D1 SOFTBALL FINALS: James’ squibber is game-winner for Regina in extra innings, as Saddlelites beat Howell to win 7th title
EAST LANSING — It was the sort of game that was going to come down to one little bobble, one little squibber, one little crack in the defensive armor.
And it did.
Warren Regina got the benefit of an infield error to start the bottom of the eighth inning of Saturday’s Division 1 championship game, and Adrianna James capitalized, bringing home the winning run from third with an infield single off the pitcher’s glove, and giving the Saddlelites a 3-2 win, and the championship.
Given how close it was all game, there was a ton of pressure.
“It was definitely nerve-racking,” James said. “We were all in the dugout shaking. I actually peeled my nail polish off, I was so nervous. It paid off. That’s the best feeling.”
Warren Regina won its seventh state title, and first since 2015, while coach Diane Laffey — the state’s all-time winningest softball coach (1,212 wins) — remained perfect in finals appearances. The Saddlelites have won titles in 1989, 2004, 2005, 2006, 2007, 2015 and 2018 under Laffey’s watch.
“One of the most exciting, I’ll tell ya. One of the most exciting,” said Laffey, who’s experienced pressure in a title game like this before. “We went 17 (innings) the first time (against White Lake Lakeland). I said that. If we’re going to go extras, I’d rather have eight than 17.”
For the Highlanders (35-4), it was a second straight heartbreaking finish in the final four, short of winning their first title.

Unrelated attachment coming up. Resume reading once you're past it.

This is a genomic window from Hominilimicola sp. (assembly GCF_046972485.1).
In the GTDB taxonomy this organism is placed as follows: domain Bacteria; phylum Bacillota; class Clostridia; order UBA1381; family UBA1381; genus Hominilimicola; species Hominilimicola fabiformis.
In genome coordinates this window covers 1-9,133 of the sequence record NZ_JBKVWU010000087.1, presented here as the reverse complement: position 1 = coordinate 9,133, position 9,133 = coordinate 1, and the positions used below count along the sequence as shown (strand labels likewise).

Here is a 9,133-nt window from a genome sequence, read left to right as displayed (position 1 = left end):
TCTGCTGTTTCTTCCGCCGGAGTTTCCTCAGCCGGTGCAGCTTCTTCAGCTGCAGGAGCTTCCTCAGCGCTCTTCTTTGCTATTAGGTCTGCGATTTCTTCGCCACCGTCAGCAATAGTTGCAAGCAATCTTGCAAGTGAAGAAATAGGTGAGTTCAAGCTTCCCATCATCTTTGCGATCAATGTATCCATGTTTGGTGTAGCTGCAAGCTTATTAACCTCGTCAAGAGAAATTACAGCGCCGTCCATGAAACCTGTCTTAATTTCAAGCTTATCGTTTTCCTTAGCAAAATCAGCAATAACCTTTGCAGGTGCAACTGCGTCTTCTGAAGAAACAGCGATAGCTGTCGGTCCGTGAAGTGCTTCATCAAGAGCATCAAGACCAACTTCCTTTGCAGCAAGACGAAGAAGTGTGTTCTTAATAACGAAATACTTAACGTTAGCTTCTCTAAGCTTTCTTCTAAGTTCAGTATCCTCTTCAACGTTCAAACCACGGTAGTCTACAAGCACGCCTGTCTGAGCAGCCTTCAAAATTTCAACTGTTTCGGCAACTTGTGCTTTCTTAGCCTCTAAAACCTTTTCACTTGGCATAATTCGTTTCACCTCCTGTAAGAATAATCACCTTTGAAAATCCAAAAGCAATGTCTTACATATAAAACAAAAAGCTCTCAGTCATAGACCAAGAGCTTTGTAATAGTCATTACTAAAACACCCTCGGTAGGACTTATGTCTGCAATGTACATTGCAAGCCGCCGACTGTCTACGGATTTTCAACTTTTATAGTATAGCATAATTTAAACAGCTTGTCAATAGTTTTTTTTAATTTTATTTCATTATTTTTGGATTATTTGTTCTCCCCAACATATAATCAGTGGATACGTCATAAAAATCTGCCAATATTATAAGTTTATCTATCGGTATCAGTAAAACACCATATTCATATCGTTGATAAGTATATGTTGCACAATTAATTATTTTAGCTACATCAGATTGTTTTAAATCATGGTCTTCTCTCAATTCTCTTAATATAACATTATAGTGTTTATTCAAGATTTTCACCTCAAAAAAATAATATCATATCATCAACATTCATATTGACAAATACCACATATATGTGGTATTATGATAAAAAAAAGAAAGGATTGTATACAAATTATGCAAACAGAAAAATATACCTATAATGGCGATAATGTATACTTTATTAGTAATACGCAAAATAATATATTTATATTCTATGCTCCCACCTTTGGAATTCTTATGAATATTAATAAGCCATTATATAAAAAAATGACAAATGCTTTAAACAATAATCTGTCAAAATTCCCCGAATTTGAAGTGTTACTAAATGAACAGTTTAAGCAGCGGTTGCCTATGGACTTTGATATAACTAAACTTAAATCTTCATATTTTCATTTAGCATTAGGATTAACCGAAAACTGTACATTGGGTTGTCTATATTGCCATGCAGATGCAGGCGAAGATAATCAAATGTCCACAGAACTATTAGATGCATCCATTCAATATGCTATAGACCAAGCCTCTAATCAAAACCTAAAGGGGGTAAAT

“I say it when districts start all the time, that there’s a reason they don’t have a Super Bowl in Major League Baseball, because anything can happen in one game,” Howell coach Ron Pezzoni said. “When you don’t have a ton of talent, I guess that’s a good thing, and when you’re the best team, sometimes that’s a scary thing. Give Regina all the credit in the world. They had a ton of stuff go their way, and they figured out a way to win.”
For the Saddlelites, it was a much sweeter feeling after losing to eventual champion Caledonia in the semifinals a year ago.
“We have so many young kids on this team. We have a lot of freshmen and sophomores. This is big. The fact that they could come and play on this big stage and take care of things, it’s huge,” Laffey said, pointing to the leadership of captains Marisa Muglia and Leah Munson, two of her five seniors. “The kids respect her (Muglia) so much that she’s a real leader, a positive leader. And she’s been real good with the freshmen and sophomores. She’s just tried to guide them along. Just outstanding. Her and Leah both.”
The Saddlelites never trailed in the game, getting ahead early.
Jackqueline Jozefczyk doubled in two runs to give Regina (30-11) a 2-0 lead in the second inning, but Howell got one run back in the fifth, on AJ Militello’s RBI double to center, and tied it up in the sixth on Maddie Springer’s sacrifice fly.
They just couldn’t get much else against Marisa Muglia, who struck out 12, despite putting traffic on the bases.